Rediscovering Gems

Written by Amelia Kedge, International Training Programme Assistant

Currently on display in Room 3 here at the British Museum are a collection of classical gems from the Romans to the Renaissance. Depicting deities, animals, and scenes from myth and everyday life, these small artworks are highly sought after by collectors, and controversially forged by fraudsters.

Carved from semi-precious stones or cast in glass, these gems were luxury objects and status symbols for those who owned them. The 18th century was a highpoint for interest in engraved gems, with antiquarians such as Charles Townley (1737 – 1805) boasting vast collections. Townley displayed his collection in specially designed cabinets with handwritten notes documenting the objects’ provenance.

Photograph of the main exhibition display.

As classical gems were held in such high regard, wax and plaster impressions were commercially produced for scholars and connoisseurs to study. Their increasing accessibility encouraged engravers to copy famous examples and create new intaglios in the style of the best ancient artists. Gem impressions from Italian engraver Tommaso Cades are displayed here in boxes resembling books.

Photograph of a wooden case displaying a selection of casts in a wooden box resembling a book.

Cameos, gems where the design has been carved in relief, were popular in the 1st century with religious subjects and imperial portraiture and were worn as jewellery pieces. The Blacas Cameo is a beautiful example of this, depicting the emperor Augustus in layered sardonyx stone. The minute detail is incredible, with Augustus wearing a headband embellished with its own tiny cameos and precious stones.

Photograph of the Blacas Cameo.

Glass gems were typically engraved in semi-precious stones like quartz. In the later 1st century Roman workshops started manufacturing glass gems that imitated hardstone. This was a difficult process where glass was pressed into a mould and the excess removed before being mounted. Many were unfinished or never set in a mount, such as the cameo depicting the Three Graces (far left in the image below).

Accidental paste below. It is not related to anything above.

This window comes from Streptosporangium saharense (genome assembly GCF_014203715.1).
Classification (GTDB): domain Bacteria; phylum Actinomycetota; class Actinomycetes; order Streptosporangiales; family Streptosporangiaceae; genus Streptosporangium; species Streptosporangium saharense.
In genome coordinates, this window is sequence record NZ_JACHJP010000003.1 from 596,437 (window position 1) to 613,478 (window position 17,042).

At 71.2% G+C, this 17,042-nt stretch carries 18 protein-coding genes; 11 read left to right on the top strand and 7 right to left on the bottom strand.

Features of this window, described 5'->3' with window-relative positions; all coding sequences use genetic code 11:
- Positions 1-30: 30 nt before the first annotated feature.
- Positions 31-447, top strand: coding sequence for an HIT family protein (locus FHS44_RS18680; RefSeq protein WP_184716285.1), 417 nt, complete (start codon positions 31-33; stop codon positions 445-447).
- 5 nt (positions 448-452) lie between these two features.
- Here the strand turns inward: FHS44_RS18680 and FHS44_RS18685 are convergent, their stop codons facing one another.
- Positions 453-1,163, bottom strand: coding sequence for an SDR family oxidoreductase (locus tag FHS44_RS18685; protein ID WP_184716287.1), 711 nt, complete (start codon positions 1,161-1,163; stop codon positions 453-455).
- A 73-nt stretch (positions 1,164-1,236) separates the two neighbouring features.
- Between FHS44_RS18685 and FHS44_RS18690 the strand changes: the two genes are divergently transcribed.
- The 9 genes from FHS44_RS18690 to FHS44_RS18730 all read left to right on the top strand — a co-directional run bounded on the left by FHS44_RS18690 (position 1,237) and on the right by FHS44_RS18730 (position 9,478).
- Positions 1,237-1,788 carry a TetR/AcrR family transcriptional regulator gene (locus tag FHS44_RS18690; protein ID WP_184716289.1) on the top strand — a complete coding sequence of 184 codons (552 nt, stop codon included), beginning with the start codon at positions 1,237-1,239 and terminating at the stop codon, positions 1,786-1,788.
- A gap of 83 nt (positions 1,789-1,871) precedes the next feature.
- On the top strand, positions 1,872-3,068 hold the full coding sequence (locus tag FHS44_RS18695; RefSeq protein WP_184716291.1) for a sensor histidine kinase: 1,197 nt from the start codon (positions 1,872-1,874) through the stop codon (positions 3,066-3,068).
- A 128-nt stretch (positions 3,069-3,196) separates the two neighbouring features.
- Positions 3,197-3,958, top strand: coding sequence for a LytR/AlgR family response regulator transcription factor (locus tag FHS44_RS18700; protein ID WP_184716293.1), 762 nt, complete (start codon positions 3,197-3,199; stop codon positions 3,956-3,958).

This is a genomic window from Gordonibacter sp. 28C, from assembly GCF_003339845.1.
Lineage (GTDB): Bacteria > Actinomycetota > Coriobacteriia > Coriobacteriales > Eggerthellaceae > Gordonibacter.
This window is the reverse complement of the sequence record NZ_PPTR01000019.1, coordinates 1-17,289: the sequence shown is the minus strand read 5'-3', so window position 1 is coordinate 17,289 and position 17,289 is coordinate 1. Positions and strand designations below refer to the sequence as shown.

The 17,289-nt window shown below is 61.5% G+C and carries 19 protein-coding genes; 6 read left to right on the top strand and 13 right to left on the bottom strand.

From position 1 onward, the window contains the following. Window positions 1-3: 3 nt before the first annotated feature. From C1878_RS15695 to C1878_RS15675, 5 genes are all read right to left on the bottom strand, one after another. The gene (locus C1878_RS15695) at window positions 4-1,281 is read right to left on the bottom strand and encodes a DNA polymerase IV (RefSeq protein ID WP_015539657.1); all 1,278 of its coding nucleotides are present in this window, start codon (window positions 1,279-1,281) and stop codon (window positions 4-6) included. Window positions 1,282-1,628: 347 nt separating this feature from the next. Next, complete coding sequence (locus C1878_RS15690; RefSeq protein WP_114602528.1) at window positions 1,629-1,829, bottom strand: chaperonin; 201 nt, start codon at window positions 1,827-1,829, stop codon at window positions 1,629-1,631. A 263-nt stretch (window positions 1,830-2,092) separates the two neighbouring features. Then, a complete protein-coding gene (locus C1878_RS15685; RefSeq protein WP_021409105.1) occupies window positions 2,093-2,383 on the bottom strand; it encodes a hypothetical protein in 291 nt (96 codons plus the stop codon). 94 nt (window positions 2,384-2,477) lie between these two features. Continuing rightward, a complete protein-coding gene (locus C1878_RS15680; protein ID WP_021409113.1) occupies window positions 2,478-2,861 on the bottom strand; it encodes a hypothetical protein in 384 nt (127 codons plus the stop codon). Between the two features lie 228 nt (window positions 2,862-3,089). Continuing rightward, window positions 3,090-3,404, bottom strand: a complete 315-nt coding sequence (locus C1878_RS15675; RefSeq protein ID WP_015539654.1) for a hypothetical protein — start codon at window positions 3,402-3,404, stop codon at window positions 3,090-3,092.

Photograph of a backlit case displaying 4 gems.

Glass and stone gems were copied and imitated in the modern period, and sometimes deceitfully sold as ancient. These fakes flooded the market in the 19th century, finding their way into many collections. This explains why generations of scholars dismissed this class of object. Today, scientific analysis can successfully detect and date fakes by identifying additives in the glass.

This case displayed 10 gems are among hundreds recovered recently by the British Museum following the discovery that many were missing. Most of these gems had been poorly documented. Some are clearly modern, like the glass cameo with the bust of a bearded man. Several are genuine multi-coloured glass gems, or ‘wasters’ discarded in antiquity in the course of production.

Photograph of a backlit case with 10 mounted gems.

Addressing the recent thefts from the collection, the final exhibition panel read,

In August 2023 the Museum announced that a number of items had been stolen, were missing or damaged. It became apparent that the collection of engraved gems had been targeted, including the Townley and Blacas collections. Everyone at the British Museum is committed to recovering all the stolen items, and to preventing thefts from happening again.

A dedicated team within the Museum is working tirelessly with the Metropolitan Police Service, and with an international group of experts in gems, collection history and art loss recovery, to retrieve the missing items. This work is challenging because many of the missing objects have never been fully documented. As a result, the Museum is embarking upon a major project to catalogue and photograph the entire collection, and to make this information freely available online for everyone.

Please visit the British Museum’s website for the latest information about the recovery programme.

For me, the exhibition sheds light on these tiny treasures and the fascination they have inspired for centuries. It was interesting to learn how highly prized they were, despite their size, and the lengths to which they were forged and faked. It was also good to see the work the museum has been doing to recover the stolen artefacts, and to see them on display once again.

Rediscovering Gems is on display in Room 3 at the British Museum until 2nd June 2024.